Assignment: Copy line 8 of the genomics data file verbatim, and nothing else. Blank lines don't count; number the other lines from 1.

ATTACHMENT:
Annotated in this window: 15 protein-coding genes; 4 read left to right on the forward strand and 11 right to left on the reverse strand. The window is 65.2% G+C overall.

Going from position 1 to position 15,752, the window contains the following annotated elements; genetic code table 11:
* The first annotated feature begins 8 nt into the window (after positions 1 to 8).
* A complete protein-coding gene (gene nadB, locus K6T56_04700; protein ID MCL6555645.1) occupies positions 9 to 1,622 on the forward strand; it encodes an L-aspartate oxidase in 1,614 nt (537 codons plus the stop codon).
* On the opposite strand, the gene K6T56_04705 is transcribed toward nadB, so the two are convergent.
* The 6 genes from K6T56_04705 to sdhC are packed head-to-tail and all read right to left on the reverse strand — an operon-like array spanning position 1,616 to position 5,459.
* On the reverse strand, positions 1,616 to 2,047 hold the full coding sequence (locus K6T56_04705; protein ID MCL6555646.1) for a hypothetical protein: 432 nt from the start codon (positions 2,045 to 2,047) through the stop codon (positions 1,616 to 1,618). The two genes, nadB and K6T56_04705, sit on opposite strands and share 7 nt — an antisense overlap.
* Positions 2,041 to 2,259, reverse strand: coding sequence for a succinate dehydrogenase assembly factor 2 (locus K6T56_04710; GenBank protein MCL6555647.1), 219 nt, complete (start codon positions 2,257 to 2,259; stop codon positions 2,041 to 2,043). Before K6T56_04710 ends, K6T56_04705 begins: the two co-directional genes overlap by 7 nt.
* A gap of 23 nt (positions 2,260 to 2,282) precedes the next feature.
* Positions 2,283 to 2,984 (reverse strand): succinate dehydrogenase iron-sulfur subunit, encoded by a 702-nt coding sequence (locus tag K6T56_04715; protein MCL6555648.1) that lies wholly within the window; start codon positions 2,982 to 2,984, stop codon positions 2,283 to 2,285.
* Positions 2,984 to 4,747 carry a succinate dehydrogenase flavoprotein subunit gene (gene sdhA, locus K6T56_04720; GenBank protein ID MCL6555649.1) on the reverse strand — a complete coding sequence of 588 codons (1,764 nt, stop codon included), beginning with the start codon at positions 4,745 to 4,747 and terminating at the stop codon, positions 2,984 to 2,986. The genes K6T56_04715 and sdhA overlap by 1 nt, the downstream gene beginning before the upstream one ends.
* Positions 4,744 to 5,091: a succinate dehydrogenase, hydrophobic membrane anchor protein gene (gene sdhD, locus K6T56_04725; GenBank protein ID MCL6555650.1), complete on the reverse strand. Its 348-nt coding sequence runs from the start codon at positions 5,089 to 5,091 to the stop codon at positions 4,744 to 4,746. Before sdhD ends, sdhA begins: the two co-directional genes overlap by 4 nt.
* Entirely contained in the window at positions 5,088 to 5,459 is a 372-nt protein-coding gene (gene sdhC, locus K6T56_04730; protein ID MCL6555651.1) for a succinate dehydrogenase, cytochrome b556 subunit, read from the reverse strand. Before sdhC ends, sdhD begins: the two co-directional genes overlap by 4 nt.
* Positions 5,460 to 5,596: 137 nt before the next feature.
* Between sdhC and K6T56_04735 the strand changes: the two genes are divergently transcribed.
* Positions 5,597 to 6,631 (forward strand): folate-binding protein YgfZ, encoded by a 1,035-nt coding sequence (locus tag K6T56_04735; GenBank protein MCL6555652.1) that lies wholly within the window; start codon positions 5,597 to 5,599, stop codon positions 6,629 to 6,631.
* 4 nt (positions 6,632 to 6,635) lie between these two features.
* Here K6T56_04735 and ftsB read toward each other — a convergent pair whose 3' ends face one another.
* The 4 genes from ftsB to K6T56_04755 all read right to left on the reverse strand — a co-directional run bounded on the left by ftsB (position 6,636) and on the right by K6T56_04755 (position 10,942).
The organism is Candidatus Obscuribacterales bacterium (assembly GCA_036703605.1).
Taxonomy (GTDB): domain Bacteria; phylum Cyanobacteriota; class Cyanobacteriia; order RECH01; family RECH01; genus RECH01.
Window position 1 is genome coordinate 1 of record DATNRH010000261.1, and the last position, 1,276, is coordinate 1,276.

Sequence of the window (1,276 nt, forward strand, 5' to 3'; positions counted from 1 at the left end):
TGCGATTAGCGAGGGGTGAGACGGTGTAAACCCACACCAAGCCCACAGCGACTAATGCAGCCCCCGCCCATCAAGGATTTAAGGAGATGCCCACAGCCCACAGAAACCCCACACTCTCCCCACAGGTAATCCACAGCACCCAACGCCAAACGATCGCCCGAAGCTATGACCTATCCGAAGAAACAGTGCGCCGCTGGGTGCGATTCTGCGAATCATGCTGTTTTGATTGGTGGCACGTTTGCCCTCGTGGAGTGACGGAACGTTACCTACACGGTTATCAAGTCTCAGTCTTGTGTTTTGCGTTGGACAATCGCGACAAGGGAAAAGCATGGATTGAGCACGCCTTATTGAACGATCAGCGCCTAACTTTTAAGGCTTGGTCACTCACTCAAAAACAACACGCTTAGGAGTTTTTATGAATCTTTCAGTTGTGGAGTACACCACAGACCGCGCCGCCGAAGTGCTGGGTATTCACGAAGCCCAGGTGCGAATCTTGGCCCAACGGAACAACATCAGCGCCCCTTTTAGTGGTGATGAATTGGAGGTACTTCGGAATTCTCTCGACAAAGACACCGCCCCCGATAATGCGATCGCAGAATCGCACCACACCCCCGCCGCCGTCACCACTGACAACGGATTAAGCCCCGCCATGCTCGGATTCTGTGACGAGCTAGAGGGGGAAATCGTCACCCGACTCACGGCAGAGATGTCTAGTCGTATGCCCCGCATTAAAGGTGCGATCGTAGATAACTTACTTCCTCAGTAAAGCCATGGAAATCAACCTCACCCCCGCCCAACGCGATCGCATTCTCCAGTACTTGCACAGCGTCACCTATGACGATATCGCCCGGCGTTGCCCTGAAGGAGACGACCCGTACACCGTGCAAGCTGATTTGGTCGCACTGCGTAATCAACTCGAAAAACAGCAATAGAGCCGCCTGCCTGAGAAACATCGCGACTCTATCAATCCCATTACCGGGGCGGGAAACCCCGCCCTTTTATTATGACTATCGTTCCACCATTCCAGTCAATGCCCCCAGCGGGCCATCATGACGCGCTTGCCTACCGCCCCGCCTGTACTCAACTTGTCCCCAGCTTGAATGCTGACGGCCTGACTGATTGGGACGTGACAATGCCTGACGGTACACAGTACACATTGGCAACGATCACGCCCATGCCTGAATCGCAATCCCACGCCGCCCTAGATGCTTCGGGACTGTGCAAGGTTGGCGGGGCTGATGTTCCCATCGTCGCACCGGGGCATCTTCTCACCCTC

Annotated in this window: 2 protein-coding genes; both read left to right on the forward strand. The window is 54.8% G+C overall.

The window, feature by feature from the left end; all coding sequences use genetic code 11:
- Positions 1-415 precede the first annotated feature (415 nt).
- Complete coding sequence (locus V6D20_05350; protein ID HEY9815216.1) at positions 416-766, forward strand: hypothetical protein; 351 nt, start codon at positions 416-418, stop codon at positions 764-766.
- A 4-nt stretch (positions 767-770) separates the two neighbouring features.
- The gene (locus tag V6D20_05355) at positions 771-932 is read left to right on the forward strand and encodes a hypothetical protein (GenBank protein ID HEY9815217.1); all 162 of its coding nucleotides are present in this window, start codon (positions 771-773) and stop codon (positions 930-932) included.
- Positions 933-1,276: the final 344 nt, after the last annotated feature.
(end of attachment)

* Positions 2,041 to 2,259, reverse strand: coding sequence for a succinate dehydrogenase assembly factor 2 (locus K6T56_04710; GenBank protein MCL6555647.1), 219 nt, complete (start codon positions 2,257 to 2,259; stop codon positions 2,041 to 2,043). Before K6T56_04710 ends, K6T56_04705 begins: the two co-directional genes overlap by 7 nt.